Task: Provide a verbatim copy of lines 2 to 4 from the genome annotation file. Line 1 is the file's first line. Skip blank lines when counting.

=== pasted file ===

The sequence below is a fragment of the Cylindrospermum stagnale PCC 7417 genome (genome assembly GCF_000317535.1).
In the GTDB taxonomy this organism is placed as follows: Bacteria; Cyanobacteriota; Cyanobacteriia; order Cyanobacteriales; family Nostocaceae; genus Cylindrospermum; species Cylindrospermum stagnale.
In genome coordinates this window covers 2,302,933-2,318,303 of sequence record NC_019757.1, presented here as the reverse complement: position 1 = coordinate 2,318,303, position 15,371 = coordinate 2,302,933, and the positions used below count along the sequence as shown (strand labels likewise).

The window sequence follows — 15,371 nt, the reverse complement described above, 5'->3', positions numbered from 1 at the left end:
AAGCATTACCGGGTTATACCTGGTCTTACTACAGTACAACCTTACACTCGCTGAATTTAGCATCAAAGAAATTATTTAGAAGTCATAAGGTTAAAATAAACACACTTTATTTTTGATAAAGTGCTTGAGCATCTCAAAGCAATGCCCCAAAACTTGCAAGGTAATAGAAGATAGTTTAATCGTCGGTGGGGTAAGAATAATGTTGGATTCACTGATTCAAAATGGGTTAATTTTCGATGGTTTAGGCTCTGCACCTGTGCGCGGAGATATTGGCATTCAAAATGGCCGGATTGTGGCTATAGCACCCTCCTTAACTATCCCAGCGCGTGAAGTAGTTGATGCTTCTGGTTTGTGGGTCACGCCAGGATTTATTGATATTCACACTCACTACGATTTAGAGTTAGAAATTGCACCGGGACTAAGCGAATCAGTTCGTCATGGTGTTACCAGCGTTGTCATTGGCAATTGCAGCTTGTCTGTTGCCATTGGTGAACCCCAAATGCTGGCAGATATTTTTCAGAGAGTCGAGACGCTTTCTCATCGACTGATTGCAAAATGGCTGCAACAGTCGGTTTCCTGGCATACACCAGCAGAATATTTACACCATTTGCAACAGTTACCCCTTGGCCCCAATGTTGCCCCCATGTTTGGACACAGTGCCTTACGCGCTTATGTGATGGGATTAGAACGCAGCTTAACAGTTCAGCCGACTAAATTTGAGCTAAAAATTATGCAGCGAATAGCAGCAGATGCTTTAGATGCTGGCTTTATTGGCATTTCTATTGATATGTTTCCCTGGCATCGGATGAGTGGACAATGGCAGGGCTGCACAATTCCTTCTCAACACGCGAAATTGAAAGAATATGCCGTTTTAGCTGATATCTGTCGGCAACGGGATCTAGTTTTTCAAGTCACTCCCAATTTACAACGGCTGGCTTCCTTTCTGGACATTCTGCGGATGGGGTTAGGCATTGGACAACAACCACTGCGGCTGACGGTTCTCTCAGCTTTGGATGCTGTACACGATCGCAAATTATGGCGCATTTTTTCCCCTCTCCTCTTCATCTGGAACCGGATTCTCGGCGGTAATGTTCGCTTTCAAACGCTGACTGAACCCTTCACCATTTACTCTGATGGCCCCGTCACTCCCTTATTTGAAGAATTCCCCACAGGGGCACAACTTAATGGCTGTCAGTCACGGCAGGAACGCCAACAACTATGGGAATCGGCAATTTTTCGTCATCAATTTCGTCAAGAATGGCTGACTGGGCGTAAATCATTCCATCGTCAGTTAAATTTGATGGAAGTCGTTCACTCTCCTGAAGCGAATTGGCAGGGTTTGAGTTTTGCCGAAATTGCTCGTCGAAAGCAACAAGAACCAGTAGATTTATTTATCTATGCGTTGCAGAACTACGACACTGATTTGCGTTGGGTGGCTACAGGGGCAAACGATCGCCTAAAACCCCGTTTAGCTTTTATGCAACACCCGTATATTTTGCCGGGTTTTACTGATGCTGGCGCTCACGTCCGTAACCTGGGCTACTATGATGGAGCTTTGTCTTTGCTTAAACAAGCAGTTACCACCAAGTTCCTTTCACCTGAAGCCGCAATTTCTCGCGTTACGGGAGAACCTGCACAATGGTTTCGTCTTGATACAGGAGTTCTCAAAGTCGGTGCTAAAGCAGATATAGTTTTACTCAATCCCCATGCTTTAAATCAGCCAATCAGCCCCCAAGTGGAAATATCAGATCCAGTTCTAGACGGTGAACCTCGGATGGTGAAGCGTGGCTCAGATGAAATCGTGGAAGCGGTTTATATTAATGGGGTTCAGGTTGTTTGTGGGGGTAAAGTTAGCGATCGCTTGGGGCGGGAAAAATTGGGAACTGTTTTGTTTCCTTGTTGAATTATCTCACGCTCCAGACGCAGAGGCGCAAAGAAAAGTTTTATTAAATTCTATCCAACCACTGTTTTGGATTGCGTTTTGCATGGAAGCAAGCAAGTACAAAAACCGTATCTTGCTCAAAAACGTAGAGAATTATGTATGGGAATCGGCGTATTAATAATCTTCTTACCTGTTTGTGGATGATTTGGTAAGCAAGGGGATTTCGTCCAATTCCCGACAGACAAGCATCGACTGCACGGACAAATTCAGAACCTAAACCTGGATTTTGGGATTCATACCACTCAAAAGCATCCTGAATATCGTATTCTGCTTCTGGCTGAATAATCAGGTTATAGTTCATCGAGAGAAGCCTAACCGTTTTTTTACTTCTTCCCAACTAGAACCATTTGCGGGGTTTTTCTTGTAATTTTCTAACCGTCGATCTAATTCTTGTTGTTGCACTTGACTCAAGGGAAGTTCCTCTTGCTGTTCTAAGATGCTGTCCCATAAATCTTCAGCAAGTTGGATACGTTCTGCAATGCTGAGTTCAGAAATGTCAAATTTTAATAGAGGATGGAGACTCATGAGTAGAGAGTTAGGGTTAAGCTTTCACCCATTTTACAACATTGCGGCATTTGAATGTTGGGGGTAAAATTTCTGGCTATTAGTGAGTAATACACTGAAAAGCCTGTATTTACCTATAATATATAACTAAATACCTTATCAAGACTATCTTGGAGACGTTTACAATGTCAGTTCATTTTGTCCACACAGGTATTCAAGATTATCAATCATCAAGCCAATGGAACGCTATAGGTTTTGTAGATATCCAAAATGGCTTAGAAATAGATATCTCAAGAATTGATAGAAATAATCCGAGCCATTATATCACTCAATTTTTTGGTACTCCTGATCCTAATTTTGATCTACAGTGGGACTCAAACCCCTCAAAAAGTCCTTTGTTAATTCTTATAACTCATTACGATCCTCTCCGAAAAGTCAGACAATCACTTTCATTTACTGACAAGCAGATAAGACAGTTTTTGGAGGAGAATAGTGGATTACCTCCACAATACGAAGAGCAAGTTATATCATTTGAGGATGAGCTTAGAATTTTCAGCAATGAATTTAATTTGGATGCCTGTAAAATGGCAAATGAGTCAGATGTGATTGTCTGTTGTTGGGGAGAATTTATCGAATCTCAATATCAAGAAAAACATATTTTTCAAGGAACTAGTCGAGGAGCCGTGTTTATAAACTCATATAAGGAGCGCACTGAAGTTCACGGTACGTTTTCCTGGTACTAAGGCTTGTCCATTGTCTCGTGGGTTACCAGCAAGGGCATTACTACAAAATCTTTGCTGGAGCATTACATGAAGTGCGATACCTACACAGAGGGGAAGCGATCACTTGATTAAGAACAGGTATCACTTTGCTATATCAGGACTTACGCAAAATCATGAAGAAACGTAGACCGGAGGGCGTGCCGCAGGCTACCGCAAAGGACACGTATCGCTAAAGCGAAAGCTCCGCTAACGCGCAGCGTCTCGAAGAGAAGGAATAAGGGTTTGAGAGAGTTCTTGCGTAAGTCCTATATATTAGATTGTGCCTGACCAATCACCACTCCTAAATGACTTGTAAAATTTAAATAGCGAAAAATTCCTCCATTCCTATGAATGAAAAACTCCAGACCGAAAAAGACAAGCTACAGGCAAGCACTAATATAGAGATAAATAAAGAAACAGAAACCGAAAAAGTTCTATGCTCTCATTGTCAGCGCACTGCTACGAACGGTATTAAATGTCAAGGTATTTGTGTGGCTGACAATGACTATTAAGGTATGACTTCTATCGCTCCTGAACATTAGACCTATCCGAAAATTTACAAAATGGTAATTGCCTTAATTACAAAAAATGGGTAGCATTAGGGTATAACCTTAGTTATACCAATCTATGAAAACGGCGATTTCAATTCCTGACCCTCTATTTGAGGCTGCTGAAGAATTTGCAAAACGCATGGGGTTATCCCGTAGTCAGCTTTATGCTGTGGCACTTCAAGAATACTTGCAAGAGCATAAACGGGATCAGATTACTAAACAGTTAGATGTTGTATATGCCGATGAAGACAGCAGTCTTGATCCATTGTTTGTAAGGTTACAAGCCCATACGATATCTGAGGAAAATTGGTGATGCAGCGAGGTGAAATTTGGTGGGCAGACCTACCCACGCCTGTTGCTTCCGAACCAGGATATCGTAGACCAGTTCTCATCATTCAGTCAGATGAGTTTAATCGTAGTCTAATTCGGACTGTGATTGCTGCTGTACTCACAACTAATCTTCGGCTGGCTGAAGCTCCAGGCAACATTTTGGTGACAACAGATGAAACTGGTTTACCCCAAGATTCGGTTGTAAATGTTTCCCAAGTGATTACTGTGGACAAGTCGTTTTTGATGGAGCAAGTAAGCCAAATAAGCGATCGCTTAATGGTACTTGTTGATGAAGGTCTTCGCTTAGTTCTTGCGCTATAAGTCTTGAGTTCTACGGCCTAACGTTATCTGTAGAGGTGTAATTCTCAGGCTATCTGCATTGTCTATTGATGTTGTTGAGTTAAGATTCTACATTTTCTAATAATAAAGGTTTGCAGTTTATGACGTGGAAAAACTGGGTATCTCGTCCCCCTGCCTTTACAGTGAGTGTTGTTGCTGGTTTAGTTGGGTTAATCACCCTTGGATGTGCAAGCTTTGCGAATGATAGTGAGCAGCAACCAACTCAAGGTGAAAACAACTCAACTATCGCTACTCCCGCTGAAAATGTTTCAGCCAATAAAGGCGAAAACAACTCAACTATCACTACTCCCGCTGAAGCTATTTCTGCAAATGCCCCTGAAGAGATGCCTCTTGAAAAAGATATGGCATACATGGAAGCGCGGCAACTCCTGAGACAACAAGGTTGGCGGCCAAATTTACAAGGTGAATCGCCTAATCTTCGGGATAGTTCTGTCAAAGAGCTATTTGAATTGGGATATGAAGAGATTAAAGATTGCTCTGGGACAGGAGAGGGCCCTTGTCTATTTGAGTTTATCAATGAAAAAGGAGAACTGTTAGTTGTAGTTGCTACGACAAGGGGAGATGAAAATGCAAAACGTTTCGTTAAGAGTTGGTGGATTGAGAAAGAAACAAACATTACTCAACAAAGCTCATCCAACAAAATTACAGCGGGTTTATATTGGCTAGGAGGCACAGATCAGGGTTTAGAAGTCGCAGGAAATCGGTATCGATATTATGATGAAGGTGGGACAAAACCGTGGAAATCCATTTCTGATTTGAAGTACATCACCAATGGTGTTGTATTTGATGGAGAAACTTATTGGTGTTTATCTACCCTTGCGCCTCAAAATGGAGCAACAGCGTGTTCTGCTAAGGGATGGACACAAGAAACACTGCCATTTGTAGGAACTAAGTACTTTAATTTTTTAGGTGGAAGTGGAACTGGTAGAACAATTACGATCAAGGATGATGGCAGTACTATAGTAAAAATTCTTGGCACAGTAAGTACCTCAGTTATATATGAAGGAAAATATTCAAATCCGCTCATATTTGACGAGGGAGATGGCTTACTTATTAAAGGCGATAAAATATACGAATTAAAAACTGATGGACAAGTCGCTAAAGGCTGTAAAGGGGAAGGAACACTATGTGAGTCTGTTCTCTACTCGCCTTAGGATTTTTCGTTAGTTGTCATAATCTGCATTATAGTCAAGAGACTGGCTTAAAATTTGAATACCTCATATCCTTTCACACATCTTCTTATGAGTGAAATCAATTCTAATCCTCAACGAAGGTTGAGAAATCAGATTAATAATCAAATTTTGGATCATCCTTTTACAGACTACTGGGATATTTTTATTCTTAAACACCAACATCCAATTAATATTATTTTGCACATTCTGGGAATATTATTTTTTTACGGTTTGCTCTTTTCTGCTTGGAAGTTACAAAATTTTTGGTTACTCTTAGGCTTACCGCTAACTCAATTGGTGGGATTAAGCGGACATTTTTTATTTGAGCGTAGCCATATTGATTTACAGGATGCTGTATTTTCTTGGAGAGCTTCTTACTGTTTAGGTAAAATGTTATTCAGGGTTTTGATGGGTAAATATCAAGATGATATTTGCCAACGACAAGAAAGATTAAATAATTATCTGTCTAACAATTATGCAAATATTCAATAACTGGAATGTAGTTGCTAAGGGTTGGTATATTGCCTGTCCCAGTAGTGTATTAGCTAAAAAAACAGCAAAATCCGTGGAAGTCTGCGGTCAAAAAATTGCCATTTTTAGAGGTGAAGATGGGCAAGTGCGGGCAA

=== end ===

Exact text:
In the GTDB taxonomy this organism is placed as follows: Bacteria; Cyanobacteriota; Cyanobacteriia; order Cyanobacteriales; family Nostocaceae; genus Cylindrospermum; species Cylindrospermum stagnale.
In genome coordinates this window covers 2,302,933-2,318,303 of sequence record NC_019757.1, presented here as the reverse complement: position 1 = coordinate 2,318,303, position 15,371 = coordinate 2,302,933, and the positions used below count along the sequence as shown (strand labels likewise).

The window sequence follows — 15,371 nt, the reverse complement described above, 5'->3', positions numbered from 1 at the left end: